Detailed review of the MacBook M1 PRO & M1 MAX

Detailed review of the MacBook M1 PRO & M1 MAX

The latest MacBook Pro was released recently and it is no longer news that both the 14-inch and 16-inch MacBook Pros are major upgrades from last year’s 13-inch MacBook Pros, however, a closer look at the pc’s show a few more advanced upgrades and impress on the functionality prism.


With the M1 Pro and M1 Max, Apple’s innovative M1 system-on-chip has been pushed even farther, and the 14-inch and 16-inch Pros can be equipped with any CPU.

The M1 Pro and M1 Max custom processors, which are significant advancements over last year’s M1 chip, are the most compelling feature of the new MacBook Pros. The M1 Pro and M1 Max, like the M1, are powered by 5-nanometer processors with 16-core Neural Engines, although Apple has increased the number of cores, RAM, and storage. The configuration options are far more flexible than the M1, which had an 8-core CPU and an 8-core GPU.

Also, the M1 Pro versions can support two 6K external screens at 60Hz, while M1 Max models can support three 6K external displays and one 4K monitor at 60Hz. 4K TVs at 60 frames per second can be viewed using the HDMI 2.0 connector. Up to 250 MB/s transfer speeds are supported by the SD card reader for UHS-II cards.


The return of useful ports to the MacBook Pro is a game-changer for those who utilize a lot of devices in their workflow.

Three Thunderbolt 4 (USB-C) ports, a headphone jack, an HDMI port, an SD card slot and a MagSafe charging port are all included on both MacBook Pros. External displays are supported by both of the new MacBooks, making them ideal for film professionals.


The new MacBook Pros come in silver and space gray. As per weight, the 14-inch Pro is 3.5 pounds thick, 12.31 inches wide, and 8.71 inches deep, with a thickness of 0.61 inch. The 16-inch weighs 4.7 pounds and has a thickness of 0.66 inches, a width of 14.01 inches, and a depth of 9.77 inches.

The new Pros aren’t as portable as the MacBook Air, but they make up for it with connectors and power.

The new MacBook Pros, like the new 12.9-inch iPad Pro, feature miniLED Liquid Retina XDR screens with adjustable refresh rates up to 120Hz. The smaller Pro has a 14.2-inch display with a resolution of 3024 x 1964 and a pixel density of 254 pixels per inch. With 7.7 million pixels and 254 ppi, the bigger Pro’s 16.2-inch 3456 x 2234 display boasts 254 ppi.

The 14-inch MacBook Pro features 8,040 miniLEDs distributed over 2,010 local dimming zones, and the 16-inch has 10,216 miniLEDs distributed across 2,554 local dimming zones. MiniLEDs bridge the gap between less expensive LCD panels and more expensive OLED panels by providing exceptional brightness (up to 1,600 nits at peak brightness and 1,000 nits sustained brightness) without compromising the contrast and detail that OLED provides.

Watching HDR content on the new MacBooks’ LCD screens, which have a maximum brightness of 600 nits, is far more immersive than watching it on the old MacBooks’ LCD screens. This screen is fantastic all-around, with a 1,000,000:1 contrast ratio and a P3 broad color gamut.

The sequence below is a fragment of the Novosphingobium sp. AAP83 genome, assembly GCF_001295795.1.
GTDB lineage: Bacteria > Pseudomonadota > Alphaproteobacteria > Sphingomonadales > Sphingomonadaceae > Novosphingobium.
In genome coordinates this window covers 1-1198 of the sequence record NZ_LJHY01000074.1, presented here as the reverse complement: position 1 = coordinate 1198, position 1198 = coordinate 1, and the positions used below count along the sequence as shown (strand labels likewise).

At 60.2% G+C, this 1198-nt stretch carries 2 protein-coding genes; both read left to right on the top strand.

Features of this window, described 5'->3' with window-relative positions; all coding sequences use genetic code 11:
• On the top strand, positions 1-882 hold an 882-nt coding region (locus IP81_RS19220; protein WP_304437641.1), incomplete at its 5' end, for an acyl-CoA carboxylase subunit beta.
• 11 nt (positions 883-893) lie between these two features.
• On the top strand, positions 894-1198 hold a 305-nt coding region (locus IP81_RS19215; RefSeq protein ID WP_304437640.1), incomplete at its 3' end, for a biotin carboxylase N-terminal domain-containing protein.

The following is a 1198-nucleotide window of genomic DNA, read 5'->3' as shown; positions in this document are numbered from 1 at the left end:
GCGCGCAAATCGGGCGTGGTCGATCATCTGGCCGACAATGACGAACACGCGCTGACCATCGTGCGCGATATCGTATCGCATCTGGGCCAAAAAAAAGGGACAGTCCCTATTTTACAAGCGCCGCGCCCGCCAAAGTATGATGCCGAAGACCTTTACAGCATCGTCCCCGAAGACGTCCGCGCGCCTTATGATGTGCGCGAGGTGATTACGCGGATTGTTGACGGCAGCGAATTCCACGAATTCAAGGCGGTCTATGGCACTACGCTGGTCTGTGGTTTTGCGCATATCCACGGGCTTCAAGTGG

The iPad Pro’s ProMotion feature has also been added to the new Pro displays, which is so amazing that using a laptop without it can become a chore. The Pro’s refresh rate can be adjusted between 10Hz and 120Hz depending on what you’re doing, thanks to ProMotion, which is set on by default. If you prefer, you can disable ProMotion and use the Pro at a fixed refresh rate (47.95Hz, 48Hz, 50Hz, 59.94Hz, or 60Hz), but after nearly a week at 120Hz, I found the difference to be too noticeable at 60Hz. With ProMotion enabled, everything is so much smoother.


The unified memory, on the other hand, can be used by both the CPU and the GPU. On either the 14-inch or 16-inch model, the 16GB base may be upgraded to 32GB with the M1 Pro and 64GB with the M1 Max. The M1 Pro has a memory bandwidth of up to 200 GB/s, whereas the M1 Max has a bandwidth of up to 400 GB/s.
The base model 14- and 16-inch MacBooks come with 512GB of storage, which can be upgraded to 1TB, 2TB, 4TB, or 8TB. $5,899 gets you a fully loaded 14-inch MacBook Pro with M1 Max and 8TB of storage.


The base model of the M1 Pro costs $1,999. The 14-inch MacBook starts with an 8-core CPU and 14-core GPU, though for additional money, you can upgrade to a 10-core CPU and 16-core GPU. The M1 Max comes standard with a 10-core CPU and 24-core GPU, but may be upgraded to a 32-core GPU if desired.


Most people don’t buy a laptop simply for performance, but if you do, the MacBook Pro with M1 Max is one of the greatest laptops on the market right now. There are other things to think about and questions to answer: Do you like to play video games? Which operating system do you prefer: Windows or macOS? Is the software you need for business or play compatible with M1 Macs? Performance is only one factor.

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